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Pumpernickel Bread

Pumpernickel is a traditional Westphalian whole-grain bread made from rye flour and coarse rye meal.

According to the original German recipe, the bread is made mainly from rye meal, which is boiled for a number of hours to soften it. The dough is stuffed into a square bread form, then baked at 395°F (200°C). Afterward, it is steamed at 215°F (100°C) for 16-24 hours. This allows the ingredients to caramelize, giving the bread its dark brown color and its lightly sweet aroma and taste.

Today, many bakeries add sourdough and malt to the dough. Also, the steaming time is often shortened, reducing the caramelization. To compensate, red beet syrup is added to the dough.

Pumpernickel bread has a long shelf life. Wrapped properly, it can last for several months. When stored in a can, it can last up to two years.


The American Version of Pumpernickel Bread

There are many differences between the American and German versions of pumpernickel bread. In America, bakers add coloring agents, such as molasses, coffee, or cocoa powder, to the dough to approximate the dark color of the German pumpernickel. Also, wheat (to provide structure) and commercial yeast (to quicken the dough's rising time) is added to American pumpernickel breads. American pumpernickel is most often baked without a bread form, resulting in a round loaf. Because of these differences, the American pumpernickel more closely resembles a dark rye bread.

American Pumpernickel
Photo: © Bert Folsom - Fotolia.com

Pumpernickel Bread
Photo: © Lucky Dragon - Fotolia.com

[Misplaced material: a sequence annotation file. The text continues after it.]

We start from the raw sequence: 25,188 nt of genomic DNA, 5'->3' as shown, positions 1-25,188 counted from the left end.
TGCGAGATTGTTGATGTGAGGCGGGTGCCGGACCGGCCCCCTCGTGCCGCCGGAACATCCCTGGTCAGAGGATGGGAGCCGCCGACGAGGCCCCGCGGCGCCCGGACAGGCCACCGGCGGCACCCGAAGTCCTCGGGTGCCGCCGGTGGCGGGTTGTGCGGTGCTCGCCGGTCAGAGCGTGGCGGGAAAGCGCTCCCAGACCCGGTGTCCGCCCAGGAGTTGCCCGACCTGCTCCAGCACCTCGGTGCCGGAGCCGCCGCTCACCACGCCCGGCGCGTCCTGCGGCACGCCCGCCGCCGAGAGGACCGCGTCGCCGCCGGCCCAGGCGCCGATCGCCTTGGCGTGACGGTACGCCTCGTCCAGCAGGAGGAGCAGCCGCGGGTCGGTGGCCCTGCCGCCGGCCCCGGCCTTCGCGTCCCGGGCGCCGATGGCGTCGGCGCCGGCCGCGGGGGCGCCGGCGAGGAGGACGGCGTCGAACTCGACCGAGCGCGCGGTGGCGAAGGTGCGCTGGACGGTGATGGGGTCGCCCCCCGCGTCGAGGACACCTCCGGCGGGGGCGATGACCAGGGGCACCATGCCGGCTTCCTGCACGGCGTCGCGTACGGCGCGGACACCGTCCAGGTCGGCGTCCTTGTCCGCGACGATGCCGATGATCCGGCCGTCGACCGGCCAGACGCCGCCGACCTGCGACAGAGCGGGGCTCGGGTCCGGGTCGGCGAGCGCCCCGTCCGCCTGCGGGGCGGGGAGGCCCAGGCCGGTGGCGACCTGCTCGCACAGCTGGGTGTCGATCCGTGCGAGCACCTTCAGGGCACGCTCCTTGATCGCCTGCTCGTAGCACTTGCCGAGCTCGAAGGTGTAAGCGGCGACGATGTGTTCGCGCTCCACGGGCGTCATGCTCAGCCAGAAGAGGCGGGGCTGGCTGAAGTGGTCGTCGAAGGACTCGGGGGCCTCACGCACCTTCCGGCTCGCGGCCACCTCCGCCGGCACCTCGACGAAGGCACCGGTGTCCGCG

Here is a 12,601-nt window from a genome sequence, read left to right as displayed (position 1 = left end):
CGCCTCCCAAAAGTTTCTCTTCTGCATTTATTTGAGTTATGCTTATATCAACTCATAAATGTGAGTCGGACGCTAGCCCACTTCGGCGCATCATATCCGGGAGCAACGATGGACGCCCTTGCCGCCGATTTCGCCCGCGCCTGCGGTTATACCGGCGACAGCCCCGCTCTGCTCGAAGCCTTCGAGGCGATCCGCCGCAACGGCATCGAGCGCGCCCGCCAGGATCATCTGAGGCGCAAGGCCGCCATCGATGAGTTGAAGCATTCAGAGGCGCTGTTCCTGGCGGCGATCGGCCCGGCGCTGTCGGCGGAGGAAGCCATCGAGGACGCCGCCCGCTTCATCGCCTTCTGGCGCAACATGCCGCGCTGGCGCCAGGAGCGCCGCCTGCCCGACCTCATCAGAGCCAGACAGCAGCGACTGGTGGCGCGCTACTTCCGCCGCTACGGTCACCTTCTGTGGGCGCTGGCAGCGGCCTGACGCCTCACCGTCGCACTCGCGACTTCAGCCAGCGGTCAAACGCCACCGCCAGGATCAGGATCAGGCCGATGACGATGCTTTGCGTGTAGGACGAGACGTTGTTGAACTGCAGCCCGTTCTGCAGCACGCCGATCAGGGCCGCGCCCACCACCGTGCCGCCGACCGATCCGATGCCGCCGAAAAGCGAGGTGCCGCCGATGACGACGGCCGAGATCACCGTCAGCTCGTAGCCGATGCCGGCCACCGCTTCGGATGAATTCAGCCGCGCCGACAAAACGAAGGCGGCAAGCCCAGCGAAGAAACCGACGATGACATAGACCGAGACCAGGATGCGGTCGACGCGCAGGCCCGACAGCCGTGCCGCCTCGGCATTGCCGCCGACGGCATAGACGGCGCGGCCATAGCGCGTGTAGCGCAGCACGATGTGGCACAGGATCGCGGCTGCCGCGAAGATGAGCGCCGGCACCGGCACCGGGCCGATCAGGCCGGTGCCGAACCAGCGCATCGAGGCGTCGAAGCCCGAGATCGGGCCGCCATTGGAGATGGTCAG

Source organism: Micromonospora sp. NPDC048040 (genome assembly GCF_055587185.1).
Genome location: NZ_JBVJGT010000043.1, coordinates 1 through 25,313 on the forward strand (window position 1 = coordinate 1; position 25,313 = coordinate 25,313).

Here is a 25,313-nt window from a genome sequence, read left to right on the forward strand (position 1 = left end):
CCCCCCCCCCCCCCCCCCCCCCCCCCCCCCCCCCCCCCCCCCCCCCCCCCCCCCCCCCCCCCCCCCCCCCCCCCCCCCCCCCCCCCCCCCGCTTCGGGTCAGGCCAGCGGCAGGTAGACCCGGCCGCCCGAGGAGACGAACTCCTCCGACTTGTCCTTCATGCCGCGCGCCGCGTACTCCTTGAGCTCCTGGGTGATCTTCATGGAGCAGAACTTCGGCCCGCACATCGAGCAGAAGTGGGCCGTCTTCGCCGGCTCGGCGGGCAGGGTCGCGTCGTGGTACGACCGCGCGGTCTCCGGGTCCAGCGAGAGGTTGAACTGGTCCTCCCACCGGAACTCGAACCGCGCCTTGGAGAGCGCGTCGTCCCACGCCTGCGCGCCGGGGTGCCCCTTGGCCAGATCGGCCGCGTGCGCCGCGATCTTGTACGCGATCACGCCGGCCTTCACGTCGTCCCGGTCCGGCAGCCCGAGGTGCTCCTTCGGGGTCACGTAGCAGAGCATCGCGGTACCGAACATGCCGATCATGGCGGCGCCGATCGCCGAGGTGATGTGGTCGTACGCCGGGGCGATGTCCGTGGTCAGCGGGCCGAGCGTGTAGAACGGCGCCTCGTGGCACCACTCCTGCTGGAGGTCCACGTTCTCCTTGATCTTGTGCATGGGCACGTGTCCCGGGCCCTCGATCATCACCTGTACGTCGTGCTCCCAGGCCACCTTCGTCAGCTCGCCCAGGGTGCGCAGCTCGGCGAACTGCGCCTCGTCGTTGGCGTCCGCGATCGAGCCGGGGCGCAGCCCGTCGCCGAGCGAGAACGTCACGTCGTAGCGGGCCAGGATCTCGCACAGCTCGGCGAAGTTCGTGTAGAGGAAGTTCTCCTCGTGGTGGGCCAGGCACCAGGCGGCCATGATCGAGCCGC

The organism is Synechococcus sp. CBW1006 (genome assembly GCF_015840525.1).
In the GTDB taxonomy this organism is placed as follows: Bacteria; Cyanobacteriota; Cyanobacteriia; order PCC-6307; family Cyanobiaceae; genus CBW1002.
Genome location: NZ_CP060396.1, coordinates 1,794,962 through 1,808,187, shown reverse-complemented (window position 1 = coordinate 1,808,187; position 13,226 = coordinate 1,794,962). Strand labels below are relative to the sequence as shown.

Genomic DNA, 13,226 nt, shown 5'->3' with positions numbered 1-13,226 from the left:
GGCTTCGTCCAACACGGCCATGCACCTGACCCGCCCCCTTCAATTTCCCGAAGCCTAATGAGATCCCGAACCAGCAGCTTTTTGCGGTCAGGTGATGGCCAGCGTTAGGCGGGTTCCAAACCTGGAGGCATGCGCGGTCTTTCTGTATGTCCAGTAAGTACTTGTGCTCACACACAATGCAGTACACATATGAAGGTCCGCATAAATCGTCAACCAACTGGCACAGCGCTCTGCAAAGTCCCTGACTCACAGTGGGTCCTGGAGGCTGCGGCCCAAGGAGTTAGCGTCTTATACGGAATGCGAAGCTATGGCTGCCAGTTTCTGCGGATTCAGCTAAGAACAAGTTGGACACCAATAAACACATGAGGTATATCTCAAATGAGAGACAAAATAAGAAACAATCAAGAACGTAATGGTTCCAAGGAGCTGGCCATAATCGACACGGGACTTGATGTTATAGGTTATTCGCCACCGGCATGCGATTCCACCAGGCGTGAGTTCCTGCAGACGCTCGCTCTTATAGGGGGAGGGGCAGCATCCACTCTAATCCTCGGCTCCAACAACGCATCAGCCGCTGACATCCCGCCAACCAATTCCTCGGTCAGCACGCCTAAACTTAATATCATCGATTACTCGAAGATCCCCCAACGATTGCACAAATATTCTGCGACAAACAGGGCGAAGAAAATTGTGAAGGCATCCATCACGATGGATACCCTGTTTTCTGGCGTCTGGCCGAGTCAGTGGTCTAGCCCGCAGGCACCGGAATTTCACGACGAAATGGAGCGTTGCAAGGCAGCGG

Where did the name "Pumpernickel" come from?

The exact origin of the name "Pumpernickel" is not known with certainty. There are, however, three popular theories:

(1)  One explanation comes from the town of Osnabrück. During a famine in 1450, local officials ordered a special bread to be baked for the poor. The bread was named bonum paniculum, meaning "good bread." Since the people didn't understand Latin, they pronounced it "Bompernickel," then over time it became known as "Pumpernickel." Today, in Osnabrück, the Pernickel Tower (Pernickelturm) still stands. This is where the bonum paniculum is said the have been baked.

(2)  Another story that people like to tell is about a french soldier and his horse "Nickel." In the 18th century, as the frenchman was traveling through Westphalia, he was offered some dark bread by a farmer. He refused the bread and stated that it was "bon pour Nickel" - good for his horse, Nickel.

(3)  The third theory goes deep into German language history. "Nickel" was the shortened version of the name for Nikolaus. "Pumper" was the word for flatulence (gas). So, putting the words together, the word Pumpernickel meant Nikolaus' gas.







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